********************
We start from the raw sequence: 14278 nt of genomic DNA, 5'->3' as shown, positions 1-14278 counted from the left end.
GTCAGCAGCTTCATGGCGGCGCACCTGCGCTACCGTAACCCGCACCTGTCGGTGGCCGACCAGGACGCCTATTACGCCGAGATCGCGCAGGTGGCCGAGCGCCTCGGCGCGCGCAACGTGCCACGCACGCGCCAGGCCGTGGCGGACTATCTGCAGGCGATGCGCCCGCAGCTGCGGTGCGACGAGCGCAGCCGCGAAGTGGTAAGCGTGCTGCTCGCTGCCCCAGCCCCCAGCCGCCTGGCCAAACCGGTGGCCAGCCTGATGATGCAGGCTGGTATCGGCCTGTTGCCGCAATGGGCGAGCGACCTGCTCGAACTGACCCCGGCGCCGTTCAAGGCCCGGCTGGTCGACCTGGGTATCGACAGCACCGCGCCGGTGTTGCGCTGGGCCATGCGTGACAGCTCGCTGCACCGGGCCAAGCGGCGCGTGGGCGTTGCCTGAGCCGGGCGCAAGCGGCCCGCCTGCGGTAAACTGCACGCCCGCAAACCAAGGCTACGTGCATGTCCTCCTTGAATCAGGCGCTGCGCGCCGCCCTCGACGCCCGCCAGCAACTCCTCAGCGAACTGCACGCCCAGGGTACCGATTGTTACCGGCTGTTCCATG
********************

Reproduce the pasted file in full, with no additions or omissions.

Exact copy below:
We start from the raw sequence: 14278 nt of genomic DNA, 5'->3' as shown, positions 1-14278 counted from the left end.
GTCAGCAGCTTCATGGCGGCGCACCTGCGCTACCGTAACCCGCACCTGTCGGTGGCCGACCAGGACGCCTATTACGCCGAGATCGCGCAGGTGGCCGAGCGCCTCGGCGCGCGCAACGTGCCACGCACGCGCCAGGCCGTGGCGGACTATCTGCAGGCGATGCGCCCGCAGCTGCGGTGCGACGAGCGCAGCCGCGAAGTGGTAAGCGTGCTGCTCGCTGCCCCAGCCCCCAGCCGCCTGGCCAAACCGGTGGCCAGCCTGATGATGCAGGCTGGTATCGGCCTGTTGCCGCAATGGGCGAGCGACCTGCTCGAACTGACCCCGGCGCCGTTCAAGGCCCGGCTGGTCGACCTGGGTATCGACAGCACCGCGCCGGTGTTGCGCTGGGCCATGCGTGACAGCTCGCTGCACCGGGCCAAGCGGCGCGTGGGCGTTGCCTGAGCCGGGCGCAAGCGGCCCGCCTGCGGTAAACTGCACGCCCGCAAACCAAGGCTACGTGCATGTCCTCCTTGAATCAGGCGCTGCGCGCCGCCCTCGACGCCCGCCAGCAACTCCTCAGCGAACTGCACGCCCAGGGTACCGATTGTTACCGGCTGTTCCATG